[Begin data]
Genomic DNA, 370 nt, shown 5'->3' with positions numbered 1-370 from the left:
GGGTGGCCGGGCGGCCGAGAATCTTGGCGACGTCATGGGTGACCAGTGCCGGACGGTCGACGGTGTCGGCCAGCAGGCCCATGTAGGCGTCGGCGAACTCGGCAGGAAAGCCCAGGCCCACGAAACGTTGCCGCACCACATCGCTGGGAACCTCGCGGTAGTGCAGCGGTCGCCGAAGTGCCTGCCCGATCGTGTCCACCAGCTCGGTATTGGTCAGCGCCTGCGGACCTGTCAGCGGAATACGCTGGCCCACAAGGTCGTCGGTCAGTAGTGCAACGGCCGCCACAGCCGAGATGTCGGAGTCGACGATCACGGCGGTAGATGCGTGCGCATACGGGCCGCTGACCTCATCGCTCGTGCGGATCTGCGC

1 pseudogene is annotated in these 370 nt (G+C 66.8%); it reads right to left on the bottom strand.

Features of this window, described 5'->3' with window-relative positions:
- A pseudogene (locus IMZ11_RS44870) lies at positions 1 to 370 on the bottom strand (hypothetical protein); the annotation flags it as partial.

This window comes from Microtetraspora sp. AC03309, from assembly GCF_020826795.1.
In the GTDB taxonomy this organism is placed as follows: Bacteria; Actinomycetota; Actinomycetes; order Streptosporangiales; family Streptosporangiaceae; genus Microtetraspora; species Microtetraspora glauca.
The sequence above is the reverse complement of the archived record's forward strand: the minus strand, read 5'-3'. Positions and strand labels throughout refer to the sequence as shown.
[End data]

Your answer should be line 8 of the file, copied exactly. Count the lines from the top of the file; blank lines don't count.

The sequence above is the reverse complement of the archived record's forward strand: the minus strand, read 5'-3'. Positions and strand labels throughout refer to the sequence as shown.